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Aging is the progressive accumulation of damage that occurs to an organism over time, eventually leading to disease and death. Findings from a new study suggest that diluting the blood of old mice can reverse some of the deleterious effects of aging.

Previous studies have shown that therapeutic plasma exchange via heterochronic parabiosis, a procedure in which two organisms of different ages are joined so that they share a common blood supply, elicits improvements in the older organism and declines in the younger, suggesting that young blood rejuvenates whereas old blood deteriorates. Similar effects have been observed in studies in which blood between old and young organisms was transfused, without the need for joining the two.

The authors of the new study capitalized on these findings. Over a period of 30 minutes, they gradually replaced half of the platelet-rich plasma in old and young mice with a saline and albumin solution, effectively diluting the plasma and compensating for any albumin losses. Six days later, they assessed the effects of the dilution on aspects of muscle, brain, and liver health.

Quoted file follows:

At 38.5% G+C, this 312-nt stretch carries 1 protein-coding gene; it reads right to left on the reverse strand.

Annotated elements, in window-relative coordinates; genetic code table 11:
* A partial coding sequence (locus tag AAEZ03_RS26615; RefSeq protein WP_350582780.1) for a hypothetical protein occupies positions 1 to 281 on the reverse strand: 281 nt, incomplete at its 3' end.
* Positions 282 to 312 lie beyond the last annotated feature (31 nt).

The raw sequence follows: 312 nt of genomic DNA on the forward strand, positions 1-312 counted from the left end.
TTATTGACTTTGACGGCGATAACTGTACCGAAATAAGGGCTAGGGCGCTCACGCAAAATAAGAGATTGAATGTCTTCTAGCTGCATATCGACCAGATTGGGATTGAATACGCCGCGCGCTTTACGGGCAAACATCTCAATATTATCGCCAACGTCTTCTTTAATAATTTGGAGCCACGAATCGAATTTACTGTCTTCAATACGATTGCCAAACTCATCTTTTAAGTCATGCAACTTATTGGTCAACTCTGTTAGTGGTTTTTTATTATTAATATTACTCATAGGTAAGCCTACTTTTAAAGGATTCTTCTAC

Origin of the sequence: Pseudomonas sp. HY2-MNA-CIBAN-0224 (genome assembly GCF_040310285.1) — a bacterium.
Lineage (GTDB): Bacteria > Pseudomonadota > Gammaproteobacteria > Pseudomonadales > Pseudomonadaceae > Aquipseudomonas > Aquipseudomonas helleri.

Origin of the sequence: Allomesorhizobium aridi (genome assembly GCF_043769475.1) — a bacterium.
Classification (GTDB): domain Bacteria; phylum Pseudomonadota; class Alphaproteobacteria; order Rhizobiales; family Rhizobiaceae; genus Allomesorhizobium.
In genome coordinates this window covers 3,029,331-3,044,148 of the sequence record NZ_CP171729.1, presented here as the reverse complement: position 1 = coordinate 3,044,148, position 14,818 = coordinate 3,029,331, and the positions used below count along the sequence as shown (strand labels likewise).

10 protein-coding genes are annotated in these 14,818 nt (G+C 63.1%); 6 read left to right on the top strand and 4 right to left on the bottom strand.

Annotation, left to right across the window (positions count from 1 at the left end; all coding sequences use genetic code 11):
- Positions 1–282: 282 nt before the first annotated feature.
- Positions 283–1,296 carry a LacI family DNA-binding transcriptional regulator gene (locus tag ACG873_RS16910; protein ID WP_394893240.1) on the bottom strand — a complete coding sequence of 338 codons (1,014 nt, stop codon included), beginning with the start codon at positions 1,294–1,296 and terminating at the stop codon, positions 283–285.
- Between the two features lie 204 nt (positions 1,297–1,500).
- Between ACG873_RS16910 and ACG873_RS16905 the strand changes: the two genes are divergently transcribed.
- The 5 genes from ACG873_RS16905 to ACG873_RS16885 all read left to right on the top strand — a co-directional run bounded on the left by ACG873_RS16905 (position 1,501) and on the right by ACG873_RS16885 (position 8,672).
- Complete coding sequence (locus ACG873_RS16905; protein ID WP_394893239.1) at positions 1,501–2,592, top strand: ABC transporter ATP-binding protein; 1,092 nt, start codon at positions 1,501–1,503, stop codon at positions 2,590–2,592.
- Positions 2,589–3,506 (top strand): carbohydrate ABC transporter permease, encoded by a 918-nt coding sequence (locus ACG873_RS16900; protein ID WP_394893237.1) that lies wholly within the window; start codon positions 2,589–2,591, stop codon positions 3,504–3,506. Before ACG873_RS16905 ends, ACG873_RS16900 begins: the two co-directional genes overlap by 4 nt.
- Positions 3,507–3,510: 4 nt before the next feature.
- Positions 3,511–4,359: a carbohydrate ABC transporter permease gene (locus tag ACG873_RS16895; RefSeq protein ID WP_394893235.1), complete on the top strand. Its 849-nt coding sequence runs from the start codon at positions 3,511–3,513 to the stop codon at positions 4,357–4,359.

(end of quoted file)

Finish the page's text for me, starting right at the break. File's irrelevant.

Diluting the blood of old mice enhanced muscle repair, increased neurogenesis in the hippocampus, and decreased fat stores and fibrosis in the liver – recapitulating the effects of heterochronic blood exchange. The overall composition of the blood proteins shifted toward a more favorable one that coordinated tissue maintenance and improved immune responses. The procedure had no effects on the young mice.

The authors of the study suggested that there are proteins in old blood that are responsible for accelerating aging. Diluting plasma altered cell signaling pathways, subsequently influencing the expression of genes involved in aspects of physiological functioning. They further suggested that this type of procedure could be used to promote health and longevity in humans.

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    I am curious if one could try to mimic this effect to a minimal degree by drinking additional water and supplementing with electorlytes, sodium, and albumin.

    I did see in a study that Proteinuria was reduced in subjects after restricting fluid intake. One would think that the opposite might occur (i.e., protein excretion) with increased fluid intake.

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